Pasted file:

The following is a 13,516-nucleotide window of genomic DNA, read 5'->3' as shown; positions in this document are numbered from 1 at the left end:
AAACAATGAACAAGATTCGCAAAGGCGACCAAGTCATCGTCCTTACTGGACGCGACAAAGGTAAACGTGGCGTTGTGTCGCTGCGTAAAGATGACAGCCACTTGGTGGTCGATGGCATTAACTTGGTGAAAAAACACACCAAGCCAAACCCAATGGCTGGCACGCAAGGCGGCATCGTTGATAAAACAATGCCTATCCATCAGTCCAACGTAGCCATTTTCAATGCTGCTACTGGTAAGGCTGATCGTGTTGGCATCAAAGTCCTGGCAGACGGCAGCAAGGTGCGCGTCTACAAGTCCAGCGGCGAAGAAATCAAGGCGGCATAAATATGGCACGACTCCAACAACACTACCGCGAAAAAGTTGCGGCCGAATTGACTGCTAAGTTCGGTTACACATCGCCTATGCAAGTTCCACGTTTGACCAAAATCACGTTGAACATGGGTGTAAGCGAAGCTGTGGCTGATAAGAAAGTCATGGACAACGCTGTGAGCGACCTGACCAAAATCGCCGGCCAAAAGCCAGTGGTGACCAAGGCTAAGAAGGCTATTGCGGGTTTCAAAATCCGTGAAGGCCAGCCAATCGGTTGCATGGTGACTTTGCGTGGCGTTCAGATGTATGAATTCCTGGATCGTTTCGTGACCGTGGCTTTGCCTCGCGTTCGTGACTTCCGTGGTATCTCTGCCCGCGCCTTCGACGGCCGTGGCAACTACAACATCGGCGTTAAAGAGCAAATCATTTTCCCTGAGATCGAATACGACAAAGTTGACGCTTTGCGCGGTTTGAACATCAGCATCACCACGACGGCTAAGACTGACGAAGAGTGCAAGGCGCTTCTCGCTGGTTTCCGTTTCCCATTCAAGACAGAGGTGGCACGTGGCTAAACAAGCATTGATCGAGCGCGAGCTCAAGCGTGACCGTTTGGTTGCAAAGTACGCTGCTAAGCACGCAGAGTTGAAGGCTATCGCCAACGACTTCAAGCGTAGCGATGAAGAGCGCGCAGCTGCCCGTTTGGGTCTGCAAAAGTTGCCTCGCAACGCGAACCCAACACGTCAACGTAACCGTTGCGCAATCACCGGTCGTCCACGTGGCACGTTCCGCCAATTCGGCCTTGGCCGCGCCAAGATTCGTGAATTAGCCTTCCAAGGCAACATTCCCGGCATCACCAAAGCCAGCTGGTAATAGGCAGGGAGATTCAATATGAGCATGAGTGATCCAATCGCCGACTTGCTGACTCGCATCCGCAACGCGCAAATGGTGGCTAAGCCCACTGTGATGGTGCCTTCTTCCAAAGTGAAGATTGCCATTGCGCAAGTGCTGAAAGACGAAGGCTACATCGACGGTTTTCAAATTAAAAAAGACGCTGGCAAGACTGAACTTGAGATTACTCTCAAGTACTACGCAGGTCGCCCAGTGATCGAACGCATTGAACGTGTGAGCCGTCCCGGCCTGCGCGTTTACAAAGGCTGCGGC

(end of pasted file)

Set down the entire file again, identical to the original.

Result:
The following is a 13,516-nucleotide window of genomic DNA, read 5'->3' as shown; positions in this document are numbered from 1 at the left end:
AAACAATGAACAAGATTCGCAAAGGCGACCAAGTCATCGTCCTTACTGGACGCGACAAAGGTAAACGTGGCGTTGTGTCGCTGCGTAAAGATGACAGCCACTTGGTGGTCGATGGCATTAACTTGGTGAAAAAACACACCAAGCCAAACCCAATGGCTGGCACGCAAGGCGGCATCGTTGATAAAACAATGCCTATCCATCAGTCCAACGTAGCCATTTTCAATGCTGCTACTGGTAAGGCTGATCGTGTTGGCATCAAAGTCCTGGCAGACGGCAGCAAGGTGCGCGTCTACAAGTCCAGCGGCGAAGAAATCAAGGCGGCATAAATATGGCACGACTCCAACAACACTACCGCGAAAAAGTTGCGGCCGAATTGACTGCTAAGTTCGGTTACACATCGCCTATGCAAGTTCCACGTTTGACCAAAATCACGTTGAACATGGGTGTAAGCGAAGCTGTGGCTGATAAGAAAGTCATGGACAACGCTGTGAGCGACCTGACCAAAATCGCCGGCCAAAAGCCAGTGGTGACCAAGGCTAAGAAGGCTATTGCGGGTTTCAAAATCCGTGAAGGCCAGCCAATCGGTTGCATGGTGACTTTGCGTGGCGTTCAGATGTATGAATTCCTGGATCGTTTCGTGACCGTGGCTTTGCCTCGCGTTCGTGACTTCCGTGGTATCTCTGCCCGCGCCTTCGACGGCCGTGGCAACTACAACATCGGCGTTAAAGAGCAAATCATTTTCCCTGAGATCGAATACGACAAAGTTGACGCTTTGCGCGGTTTGAACATCAGCATCACCACGACGGCTAAGACTGACGAAGAGTGCAAGGCGCTTCTCGCTGGTTTCCGTTTCCCATTCAAGACAGAGGTGGCACGTGGCTAAACAAGCATTGATCGAGCGCGAGCTCAAGCGTGACCGTTTGGTTGCAAAGTACGCTGCTAAGCACGCAGAGTTGAAGGCTATCGCCAACGACTTCAAGCGTAGCGATGAAGAGCGCGCAGCTGCCCGTTTGGGTCTGCAAAAGTTGCCTCGCAACGCGAACCCAACACGTCAACGTAACCGTTGCGCAATCACCGGTCGTCCACGTGGCACGTTCCGCCAATTCGGCCTTGGCCGCGCCAAGATTCGTGAATTAGCCTTCCAAGGCAACATTCCCGGCATCACCAAAGCCAGCTGGTAATAGGCAGGGAGATTCAATATGAGCATGAGTGATCCAATCGCCGACTTGCTGACTCGCATCCGCAACGCGCAAATGGTGGCTAAGCCCACTGTGATGGTGCCTTCTTCCAAAGTGAAGATTGCCATTGCGCAAGTGCTGAAAGACGAAGGCTACATCGACGGTTTTCAAATTAAAAAAGACGCTGGCAAGACTGAACTTGAGATTACTCTCAAGTACTACGCAGGTCGCCCAGTGATCGAACGCATTGAACGTGTGAGCCGTCCCGGCCTGCGCGTTTACAAAGGCTGCGGC